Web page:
Hire Slowly and Fire Quickly.
Usually, in dentistry, it’s the other way around.
Usually dentists, as business owners, tend to hang on painfully to team members who they should be letting go quickly.
We’ve all seen it.
Whether we are owners ourselves, or whether we are fellow team members.
Our practice keeps people who really are not doing the best thing for the practice.
This may include team members who are “going through the motions” as well as team members who just do not “get it”.
Team members may be going through the motions because they are not comfortable with the direction the practice wants to go or they are not comfortable with the directives they are receiving from above.
Maybe the practice has a new direction?
Maybe the practice is now promoting a new or different treatment philosophy or treatment modality that the team member is not in agreement with.
I’m not sure why those team members are not on the “same page”?
Because those team member’s duty really is to tow the company line.
Just like in the army, they need to follow orders.
If they don’t agree with the direction that the practice is now heading, treatment wise, and they are not the owner, what gives them the right to pass judgment?
And then there are times when team members simply do not get it…
We’ve all seen it.
There are team members who feel that their boss, the dentist, is charging too much and making too much money.
And so they apply the “virtual handbrake” to the practice.
When questioned privately by the patients these team members do not support the dentist’s diagnoses.
They fail to apply discipline to appointment scheduling and to appointment rescheduling and cancellations.
By their own actions and inactions they sabotage the success of the practice, by getting on the financial side of the treatment equation without ever considering the health consequences of delay and inaction.
They feel “sorry” for the poor patient without even asking whether the patient can manage via other means.
We also have onboard terrorists who work in the Dental Practice.
They behave in the same manner as the scorpion in the tale of the frog and the scorpion.
They’re as nice as pie when they need to be but they’ll backstab and purposefully sabotage and destroy if it means they can stop someone else, or the practice itself, from succeeding.
And then, there are sometimes those who mean well, but simply just do not have the skills required.
And though it’s always nice to be supportive of these people, if they’re not up to the role they need to fulfill, then they’re simply in the wrong place at the wrong time and we need to let them go.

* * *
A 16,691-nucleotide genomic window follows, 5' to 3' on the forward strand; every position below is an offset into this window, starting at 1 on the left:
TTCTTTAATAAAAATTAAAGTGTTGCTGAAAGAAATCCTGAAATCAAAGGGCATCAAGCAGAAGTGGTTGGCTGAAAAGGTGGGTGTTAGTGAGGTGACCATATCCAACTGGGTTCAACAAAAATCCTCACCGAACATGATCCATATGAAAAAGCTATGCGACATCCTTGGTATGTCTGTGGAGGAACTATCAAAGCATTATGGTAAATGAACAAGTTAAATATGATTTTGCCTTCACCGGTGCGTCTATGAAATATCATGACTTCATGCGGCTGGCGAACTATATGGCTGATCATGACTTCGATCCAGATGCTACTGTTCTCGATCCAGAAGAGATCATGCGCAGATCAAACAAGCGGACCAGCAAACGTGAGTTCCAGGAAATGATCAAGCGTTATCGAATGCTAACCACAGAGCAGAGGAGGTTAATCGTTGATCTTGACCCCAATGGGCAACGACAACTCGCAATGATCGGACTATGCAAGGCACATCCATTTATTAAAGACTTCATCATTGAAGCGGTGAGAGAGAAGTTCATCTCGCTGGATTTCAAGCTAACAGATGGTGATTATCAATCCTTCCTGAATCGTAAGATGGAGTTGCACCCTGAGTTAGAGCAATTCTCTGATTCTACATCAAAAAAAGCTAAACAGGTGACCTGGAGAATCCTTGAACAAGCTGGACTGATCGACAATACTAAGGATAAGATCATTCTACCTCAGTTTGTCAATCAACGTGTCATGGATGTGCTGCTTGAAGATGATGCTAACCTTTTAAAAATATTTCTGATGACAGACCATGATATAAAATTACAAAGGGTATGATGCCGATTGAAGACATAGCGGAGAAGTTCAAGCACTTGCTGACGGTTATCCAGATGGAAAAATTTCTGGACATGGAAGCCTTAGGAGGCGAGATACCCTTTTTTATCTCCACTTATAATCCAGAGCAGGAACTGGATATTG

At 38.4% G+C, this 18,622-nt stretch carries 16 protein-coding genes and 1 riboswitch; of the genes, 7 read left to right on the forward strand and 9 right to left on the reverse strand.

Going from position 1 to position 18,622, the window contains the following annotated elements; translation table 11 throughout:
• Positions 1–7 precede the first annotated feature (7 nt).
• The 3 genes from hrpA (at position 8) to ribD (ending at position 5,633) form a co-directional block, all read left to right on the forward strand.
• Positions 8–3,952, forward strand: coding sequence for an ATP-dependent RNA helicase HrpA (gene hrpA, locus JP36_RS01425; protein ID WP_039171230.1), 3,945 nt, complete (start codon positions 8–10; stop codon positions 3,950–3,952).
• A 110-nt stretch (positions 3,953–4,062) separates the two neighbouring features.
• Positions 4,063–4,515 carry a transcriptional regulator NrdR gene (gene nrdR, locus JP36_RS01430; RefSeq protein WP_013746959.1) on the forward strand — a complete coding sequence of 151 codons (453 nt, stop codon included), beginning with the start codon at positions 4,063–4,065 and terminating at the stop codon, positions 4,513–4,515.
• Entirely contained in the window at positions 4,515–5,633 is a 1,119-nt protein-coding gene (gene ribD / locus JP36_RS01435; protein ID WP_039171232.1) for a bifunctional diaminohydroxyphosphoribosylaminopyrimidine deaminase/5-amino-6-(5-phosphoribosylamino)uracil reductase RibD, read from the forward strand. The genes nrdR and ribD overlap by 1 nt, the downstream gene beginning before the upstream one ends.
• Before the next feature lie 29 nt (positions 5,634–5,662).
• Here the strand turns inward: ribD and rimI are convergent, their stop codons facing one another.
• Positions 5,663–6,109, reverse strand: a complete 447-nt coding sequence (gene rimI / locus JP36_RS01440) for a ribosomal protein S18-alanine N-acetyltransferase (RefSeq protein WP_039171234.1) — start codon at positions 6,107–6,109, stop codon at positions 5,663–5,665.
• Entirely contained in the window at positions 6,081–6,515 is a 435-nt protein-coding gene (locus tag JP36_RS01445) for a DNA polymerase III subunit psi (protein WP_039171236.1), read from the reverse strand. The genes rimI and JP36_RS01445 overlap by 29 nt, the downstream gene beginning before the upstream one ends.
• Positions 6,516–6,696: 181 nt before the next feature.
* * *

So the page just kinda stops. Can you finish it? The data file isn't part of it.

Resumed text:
Whatever the reason that an employee is inappropriate, most dentists will hang on, and hang on, and hang on, and hang on to the grim death, rather than pull the trigger and let that person go.
No, they hope and they hope and they hope that this employee will miraculously change for the better.
And I’m here to tell you that 99% of the time, sadly, change for the better does not happen.
We need to be on top of this thought.
We need to have the ability to fire quickly.
For everybody’s sake.
Because we do not fire quickly, we then drag on and drag on and drag on, so that when we finally have a change of team member thrust upon us, we end up on the short end of the stick and we end up needing to find a replacement quickly.
And that’s wrong too.
Often we are then rushed to choose the first candidate, or one of the first applicants, who looks like they might be OK at doing what we need them to do.
And again, this often ends in disaster.
We hire without the right background checks and reference checks being conducted.
We believe what is written in the CVs, and funnily, we believe what we are told during the interview.
We ignore telltale warning signs that we later recognise, after the event, as being true red flag indicators that danger is imminent.
But we ignore those.
Because we need to have a body there answering the phone, assisting our dentists, or cleaning our patients’ teeth.
Who cares about the references?
We should have…
I think that dentistry, by itself, lends itself to employment failure because of all the reasons I’ve mentioned, as well as because that most often, the employer is always working with his eye away from the business [and on the patient] and therefore is nearly always unable to fully supervise the integration of the new team member into the practice operations.
And so we so often set ourselves up for imminent failure.
As practice owners, if we can hire slowly, with correct interviewing and employment trialing protocols, then we can drastically reduce the errors we make by hiring too quickly.
And if we then hire appropriately, we then find we have less reason to fire quickly.
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